First, there are some overlooked facts about Canada: It is the second largest country in the world; it has a population of 36.3 million (or 1/10 of the US); it is the 4th largest crude oil producer; the price of Canadian oil is discounted by 2/3 against US oil; storage facilities continue to overflow because oil can’t get to market; Canada has very few pipelines and yet cancelled over $100 billion of new pipelines (including Trans Mountain), with an estimated loss of $86 billion annually; and its global credit rating is quite vulnerable crude oil downturns.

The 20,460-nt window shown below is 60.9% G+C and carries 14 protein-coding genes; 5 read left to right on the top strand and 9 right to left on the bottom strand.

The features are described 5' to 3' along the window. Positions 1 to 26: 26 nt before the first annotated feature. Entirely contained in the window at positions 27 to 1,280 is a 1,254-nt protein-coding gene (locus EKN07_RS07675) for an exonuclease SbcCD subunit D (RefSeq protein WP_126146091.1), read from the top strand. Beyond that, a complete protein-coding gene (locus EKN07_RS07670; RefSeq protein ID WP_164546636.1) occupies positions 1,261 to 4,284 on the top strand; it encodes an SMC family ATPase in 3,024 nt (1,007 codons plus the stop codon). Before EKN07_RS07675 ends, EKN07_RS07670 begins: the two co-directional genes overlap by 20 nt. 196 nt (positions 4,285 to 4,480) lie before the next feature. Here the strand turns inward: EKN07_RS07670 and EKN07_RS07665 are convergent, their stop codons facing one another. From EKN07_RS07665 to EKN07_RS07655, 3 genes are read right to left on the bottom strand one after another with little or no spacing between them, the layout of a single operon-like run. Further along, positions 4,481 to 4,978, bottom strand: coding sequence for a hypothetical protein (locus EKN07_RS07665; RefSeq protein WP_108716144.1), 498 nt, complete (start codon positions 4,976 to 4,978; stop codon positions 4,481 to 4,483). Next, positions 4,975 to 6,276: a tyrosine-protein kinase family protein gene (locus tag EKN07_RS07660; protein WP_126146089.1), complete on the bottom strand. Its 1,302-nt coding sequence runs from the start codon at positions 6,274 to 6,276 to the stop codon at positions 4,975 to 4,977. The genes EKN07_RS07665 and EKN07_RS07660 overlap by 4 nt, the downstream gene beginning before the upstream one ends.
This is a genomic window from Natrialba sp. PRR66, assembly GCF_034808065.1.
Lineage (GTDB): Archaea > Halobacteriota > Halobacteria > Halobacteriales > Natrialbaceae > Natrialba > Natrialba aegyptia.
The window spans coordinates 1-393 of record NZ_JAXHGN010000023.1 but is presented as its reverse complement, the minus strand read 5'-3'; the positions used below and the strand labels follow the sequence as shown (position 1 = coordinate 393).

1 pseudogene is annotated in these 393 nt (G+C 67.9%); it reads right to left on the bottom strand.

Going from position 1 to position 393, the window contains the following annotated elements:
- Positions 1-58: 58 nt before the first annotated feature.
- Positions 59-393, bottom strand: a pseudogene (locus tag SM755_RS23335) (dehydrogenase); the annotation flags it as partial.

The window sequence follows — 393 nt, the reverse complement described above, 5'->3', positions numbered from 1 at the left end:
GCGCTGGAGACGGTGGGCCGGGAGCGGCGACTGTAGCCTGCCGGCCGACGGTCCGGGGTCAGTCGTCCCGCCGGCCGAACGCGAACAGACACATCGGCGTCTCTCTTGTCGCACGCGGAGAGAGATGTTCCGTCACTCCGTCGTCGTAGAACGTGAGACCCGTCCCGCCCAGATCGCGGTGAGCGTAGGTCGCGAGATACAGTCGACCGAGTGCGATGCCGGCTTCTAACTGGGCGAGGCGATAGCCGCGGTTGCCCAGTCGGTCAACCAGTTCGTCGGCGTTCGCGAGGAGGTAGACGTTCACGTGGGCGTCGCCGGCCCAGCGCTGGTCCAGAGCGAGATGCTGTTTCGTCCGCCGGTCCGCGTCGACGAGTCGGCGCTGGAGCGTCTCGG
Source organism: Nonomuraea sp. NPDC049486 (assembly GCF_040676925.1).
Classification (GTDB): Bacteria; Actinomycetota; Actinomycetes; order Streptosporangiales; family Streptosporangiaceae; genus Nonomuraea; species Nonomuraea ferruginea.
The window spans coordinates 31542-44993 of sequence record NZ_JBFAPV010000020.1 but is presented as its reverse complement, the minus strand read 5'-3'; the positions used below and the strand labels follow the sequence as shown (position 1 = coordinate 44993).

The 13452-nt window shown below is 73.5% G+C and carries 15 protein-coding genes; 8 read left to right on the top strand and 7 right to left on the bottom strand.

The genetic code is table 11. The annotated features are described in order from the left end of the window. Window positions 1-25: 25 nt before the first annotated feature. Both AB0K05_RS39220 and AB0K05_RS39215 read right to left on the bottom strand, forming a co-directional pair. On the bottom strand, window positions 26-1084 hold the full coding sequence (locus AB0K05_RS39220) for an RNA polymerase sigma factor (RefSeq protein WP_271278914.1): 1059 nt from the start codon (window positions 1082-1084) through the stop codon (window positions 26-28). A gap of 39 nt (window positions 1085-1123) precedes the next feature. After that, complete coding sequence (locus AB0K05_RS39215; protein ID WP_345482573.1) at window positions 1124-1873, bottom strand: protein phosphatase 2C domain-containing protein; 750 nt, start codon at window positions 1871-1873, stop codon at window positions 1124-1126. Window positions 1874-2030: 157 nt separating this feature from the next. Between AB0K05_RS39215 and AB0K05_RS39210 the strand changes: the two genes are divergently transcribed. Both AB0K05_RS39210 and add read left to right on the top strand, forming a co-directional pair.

To this day, US environmental NGO’s are spending significant amounts of money supporting Canada’s environmental groups. Still, native North Americans and vast rural areas of Canada remain impoverished. In fact, 30 members of the First Nations Tribes said, “We absolutely do not support big American environmental NGO’s (who make their money from opposing natural resource projects) dictating government policy and resource developments within our tradition territories.”
Inexplicably, Canadians have simply allowed the North American environmental community to prevail. It is hard to understand why an abundance of oil and natural gas of rural land lays in wait for responsible natural resource development.